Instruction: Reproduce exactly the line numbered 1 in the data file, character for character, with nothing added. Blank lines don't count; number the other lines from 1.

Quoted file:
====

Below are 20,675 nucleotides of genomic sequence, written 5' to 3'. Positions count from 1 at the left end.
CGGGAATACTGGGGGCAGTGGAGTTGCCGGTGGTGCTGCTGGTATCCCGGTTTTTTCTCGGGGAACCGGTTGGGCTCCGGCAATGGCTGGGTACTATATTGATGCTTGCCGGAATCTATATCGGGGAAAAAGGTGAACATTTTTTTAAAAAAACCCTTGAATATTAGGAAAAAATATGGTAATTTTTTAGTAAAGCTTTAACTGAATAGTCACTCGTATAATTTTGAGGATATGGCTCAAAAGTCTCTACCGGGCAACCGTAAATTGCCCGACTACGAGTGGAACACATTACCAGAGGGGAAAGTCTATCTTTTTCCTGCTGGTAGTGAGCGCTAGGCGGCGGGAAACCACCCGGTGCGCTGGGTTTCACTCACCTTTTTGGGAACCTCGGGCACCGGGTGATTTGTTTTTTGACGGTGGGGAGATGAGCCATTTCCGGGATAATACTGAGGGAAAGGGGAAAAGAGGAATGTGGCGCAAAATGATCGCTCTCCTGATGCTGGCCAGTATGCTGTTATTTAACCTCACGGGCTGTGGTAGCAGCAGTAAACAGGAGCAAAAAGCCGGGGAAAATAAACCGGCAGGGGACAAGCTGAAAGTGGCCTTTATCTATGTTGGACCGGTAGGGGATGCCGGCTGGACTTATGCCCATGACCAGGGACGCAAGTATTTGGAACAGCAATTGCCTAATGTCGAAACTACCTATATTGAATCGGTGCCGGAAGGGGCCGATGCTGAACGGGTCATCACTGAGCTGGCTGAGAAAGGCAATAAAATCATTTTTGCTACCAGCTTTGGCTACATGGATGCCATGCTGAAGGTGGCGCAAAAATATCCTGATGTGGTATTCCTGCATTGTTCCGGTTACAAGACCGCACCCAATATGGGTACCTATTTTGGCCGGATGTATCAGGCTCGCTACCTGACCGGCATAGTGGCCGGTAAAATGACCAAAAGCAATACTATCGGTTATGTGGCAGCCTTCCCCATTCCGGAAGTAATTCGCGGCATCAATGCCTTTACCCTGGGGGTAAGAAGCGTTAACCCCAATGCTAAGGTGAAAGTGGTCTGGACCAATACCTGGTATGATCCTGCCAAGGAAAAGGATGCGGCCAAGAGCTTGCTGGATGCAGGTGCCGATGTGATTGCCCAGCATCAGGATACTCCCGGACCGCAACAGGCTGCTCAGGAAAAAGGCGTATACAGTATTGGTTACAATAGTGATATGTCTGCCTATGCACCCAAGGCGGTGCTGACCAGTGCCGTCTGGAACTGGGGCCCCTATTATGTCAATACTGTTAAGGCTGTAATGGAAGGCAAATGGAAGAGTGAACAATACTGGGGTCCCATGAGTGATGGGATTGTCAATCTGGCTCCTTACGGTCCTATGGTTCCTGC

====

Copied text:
Below are 20,675 nucleotides of genomic sequence, written 5' to 3'. Positions count from 1 at the left end.